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Bryans v. Fuzi

United States District Court, D. Oregon

January 29, 2015

ROBERT EUGENE BRYANS, Plaintiff,
v.
MRS. FUZI, MRS. GEILS, DR. DIGULLIO, Defendants.

Robert Eugene Bryans, c/o Patti Pruett, Lebanon, OR, Plaintiff pro se.

Vanessa Nordyke, Oregon Department of Justice, Trial Division, Salem, OR, Attorney for Defendants.

FINDINGS AND RECOMMENDATION

JOHN JELDERKS, Magistrate Judge.

Plaintiff Bryans, formerly an inmate in the custody of the Oregon Department of Corrections (ODOC), brings this civil rights action against Defendants Fuzi, Geils, and Digullio. Plaintiff alleges that he was denied treatment for hepatitis-C[1] in violation of his Eighth Amendment rights.

Defendants moved for Judgment on the Pleadings, arguing that Plaintiff's claims for injunctive relief are moot in light of Plaintiff's release from Oregon Department of Corrections custody. On December 10, 2014, this Court ordered that, in accordance with Fed.R.Civ.P. 12(d), Defendants' motion would be construed as a motion for summary judgment because of Defendants' reliance on matters outside the pleadings. [Docket #27] The Clerk of Court mailed Plaintiff a Summary Judgment Advice Notice and Scheduling Order setting a Response deadline for January 15, 2015. [Docket #s 27, 28] No Response was timely filed. Defendants' motion is now before the Court and, for the reasons set forth below, the motion should be granted.

Evaluating Motions for Summary Judgment

Federal Rule of Civil Procedure 56(c) authorizes summary judgment if no genuine issue exists regarding any material fact and the moving party is entitled to judgment as a matter of law. The moving party must show the absence of an issue of material fact. Celotex Corp. v. Catrett, 477 U.S. 317, 325 (1986). The moving party may discharge this burden by showing that there is an absence of evidence to support the nonmoving party's case. Id . When the moving party shows the absence of an issue of material fact, the nonmoving party must go beyond the pleadings and show that there is a genuine issue for trial. Id. at 324.

The substantive law governing a claim or defense determines whether a fact is material. T.W. Elec. Serv., Inc. v. Pacific Elec. Contractors Ass'n, 809 F.2d 626, 630 (9th Cir. 1987). Reasonable doubts concerning the existence of a factual issue should be resolved against the moving party. Id. at 630-31. The evidence of the nonmoving party is to be believed, and all justifiable inferences are to be drawn in the nonmoving party's favor. Anderson v. Liberty Lobby, Inc., 477 U.S. 242, 255 (1985). No genuine issue for trial exists, however, where the record as a whole could not lead the trier of fact to find for the nonmoving party. Matsushita Elec. Indus. Co. v. Zenith Radio Corp., 475 U.S. 574, 587 (1986).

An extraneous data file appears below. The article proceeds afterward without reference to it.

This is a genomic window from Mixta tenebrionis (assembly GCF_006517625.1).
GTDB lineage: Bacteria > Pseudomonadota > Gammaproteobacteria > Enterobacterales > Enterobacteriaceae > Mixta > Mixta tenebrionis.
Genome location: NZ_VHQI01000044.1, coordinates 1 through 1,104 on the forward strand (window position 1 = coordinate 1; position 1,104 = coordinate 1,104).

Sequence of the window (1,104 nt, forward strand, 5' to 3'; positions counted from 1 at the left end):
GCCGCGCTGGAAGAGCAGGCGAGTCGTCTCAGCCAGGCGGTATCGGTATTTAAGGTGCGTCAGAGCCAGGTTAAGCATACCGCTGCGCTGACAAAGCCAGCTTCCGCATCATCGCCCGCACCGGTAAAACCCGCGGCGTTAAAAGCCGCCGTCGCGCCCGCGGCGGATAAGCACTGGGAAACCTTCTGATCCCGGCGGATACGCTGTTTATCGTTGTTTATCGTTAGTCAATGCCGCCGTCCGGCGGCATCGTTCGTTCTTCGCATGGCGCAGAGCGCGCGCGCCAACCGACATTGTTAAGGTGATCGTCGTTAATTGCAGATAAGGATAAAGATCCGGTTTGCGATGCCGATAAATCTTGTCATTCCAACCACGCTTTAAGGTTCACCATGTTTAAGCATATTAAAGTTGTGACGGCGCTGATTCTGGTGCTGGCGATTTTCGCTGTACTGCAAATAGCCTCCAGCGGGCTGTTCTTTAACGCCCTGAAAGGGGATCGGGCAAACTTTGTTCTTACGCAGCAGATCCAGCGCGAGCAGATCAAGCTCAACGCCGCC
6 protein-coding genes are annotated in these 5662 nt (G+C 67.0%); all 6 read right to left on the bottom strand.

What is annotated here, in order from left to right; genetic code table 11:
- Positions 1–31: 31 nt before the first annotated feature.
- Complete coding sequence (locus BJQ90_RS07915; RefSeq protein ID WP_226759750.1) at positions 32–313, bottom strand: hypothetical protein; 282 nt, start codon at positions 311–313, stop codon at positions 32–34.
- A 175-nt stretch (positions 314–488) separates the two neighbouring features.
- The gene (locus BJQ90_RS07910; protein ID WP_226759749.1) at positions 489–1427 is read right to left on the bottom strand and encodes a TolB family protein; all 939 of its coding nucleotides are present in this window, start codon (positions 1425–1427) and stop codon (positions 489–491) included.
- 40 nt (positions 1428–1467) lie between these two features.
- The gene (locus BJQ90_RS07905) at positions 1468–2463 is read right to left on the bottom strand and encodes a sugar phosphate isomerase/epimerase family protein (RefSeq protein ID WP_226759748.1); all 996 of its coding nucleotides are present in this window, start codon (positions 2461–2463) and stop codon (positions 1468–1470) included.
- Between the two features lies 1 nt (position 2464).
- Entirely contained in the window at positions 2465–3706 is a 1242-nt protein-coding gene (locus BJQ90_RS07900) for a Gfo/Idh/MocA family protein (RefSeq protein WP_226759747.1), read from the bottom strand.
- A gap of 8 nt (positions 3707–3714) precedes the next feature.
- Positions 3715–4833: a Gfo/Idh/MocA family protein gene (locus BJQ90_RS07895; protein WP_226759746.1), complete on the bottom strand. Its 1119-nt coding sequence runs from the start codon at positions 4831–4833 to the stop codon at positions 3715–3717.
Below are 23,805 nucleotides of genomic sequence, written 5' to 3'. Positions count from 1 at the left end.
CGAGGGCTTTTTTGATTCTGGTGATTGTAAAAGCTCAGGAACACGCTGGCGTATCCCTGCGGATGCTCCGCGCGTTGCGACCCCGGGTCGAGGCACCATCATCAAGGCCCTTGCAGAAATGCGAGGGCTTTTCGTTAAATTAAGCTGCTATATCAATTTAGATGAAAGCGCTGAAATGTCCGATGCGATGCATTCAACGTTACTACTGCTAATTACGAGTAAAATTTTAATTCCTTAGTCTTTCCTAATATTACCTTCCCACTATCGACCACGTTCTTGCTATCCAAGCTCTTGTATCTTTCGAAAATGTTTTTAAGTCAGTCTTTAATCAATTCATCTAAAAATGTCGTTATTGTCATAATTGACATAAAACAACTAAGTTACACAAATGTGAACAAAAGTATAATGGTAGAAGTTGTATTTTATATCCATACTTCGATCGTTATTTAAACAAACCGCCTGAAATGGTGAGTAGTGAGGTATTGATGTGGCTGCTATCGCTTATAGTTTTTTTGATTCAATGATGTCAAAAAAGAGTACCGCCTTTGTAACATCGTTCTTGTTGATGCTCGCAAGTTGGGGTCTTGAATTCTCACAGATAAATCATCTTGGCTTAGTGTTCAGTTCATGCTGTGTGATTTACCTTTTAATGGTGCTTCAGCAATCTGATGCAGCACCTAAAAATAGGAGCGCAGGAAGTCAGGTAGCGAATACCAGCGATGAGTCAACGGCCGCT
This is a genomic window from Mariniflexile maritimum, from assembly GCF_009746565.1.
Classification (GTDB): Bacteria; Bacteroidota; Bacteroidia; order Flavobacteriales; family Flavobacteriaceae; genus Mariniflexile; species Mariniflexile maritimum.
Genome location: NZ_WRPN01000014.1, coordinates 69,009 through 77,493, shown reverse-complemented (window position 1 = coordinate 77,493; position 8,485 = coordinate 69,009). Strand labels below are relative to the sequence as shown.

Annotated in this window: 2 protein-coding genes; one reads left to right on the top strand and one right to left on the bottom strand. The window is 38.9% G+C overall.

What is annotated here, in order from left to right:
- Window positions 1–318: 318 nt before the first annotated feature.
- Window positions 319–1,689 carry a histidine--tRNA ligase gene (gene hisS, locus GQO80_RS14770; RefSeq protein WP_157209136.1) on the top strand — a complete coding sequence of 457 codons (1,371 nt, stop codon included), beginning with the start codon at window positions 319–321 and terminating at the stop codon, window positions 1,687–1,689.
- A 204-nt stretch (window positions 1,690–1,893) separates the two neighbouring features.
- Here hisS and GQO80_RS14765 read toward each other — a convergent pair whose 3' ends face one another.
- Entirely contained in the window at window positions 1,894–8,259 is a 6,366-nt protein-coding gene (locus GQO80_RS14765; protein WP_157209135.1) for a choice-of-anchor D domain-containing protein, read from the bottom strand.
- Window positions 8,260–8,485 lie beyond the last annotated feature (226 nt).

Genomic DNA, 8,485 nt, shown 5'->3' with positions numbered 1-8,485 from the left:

Discussion

"The jurisdiction of federal courts depends on the existence of a case or controversy' under Article III of the Constitution." GTE California, Inc. v. Federal Communications Comm'n, 39 F.3d 940, 945 (9th Cir. 1994). "If an action or a claim loses its character as a live controversy, then the action or claim becomes moot, ' and [the court] lack[s] jurisdiction to resolve the underlying dispute." Doe v. Madison School Dist. No. 321, 177 F.3d 789, 797-98 (9th Cir. 1999) (citations omitted). A prisoner's release from prison generally moots his claims for declaratory or injunctive relief relating to the prison's policies. Dilley v. Gunn, 64 F.3d 1365, 1368 (9th Cir. 1995)(citations omitted).

Defendants assert that Plaintiff is seeking only injunctive relief and cite to his prayer for relief which states "I want to have proper treatment and have proper medical treatment. Amount TBD". Defendants also rely on the Notice of Change of Address Plaintiff filed with the Court on July 8, 2014 which advises the Clerk of the Court that mail can be sent to him at his new address in Lebanon, Oregon. [Docket #16] Plaintiff also provides a phone number and additional contact information for reaching him. [Id.] Defendants argue that because Plaintiff was released from ODOC custody, this action for injunctive relief is moot.

Defendants' arguments are well taken. The record reflects that Plaintiff is no longer in ODOC custody. Plaintiff cannot, therefore, obtain the injunctive relief sought in his Complaint. Accordingly, Defendants' motion should be granted and this action should be dismissed with prejudice.

Conclusion

For the reasons set out above, Defendants' Motion for Judgment on the Pleadings (#24) (construed as a Motion for Summary Judgment) should be GRANTED.

Scheduling Order

This Findings and Recommendation will be referred to a district judge. Objections, if any, are due February 17, 2015. If no objections are filed, then the Findings and Recommendation will go under advisement on that date.

If objections are filed, then a response is due within 14 days after being served with a copy of the objections. When the response is due or filed, whichever date is earlier, the Findings and Recommendation will go under advisement.


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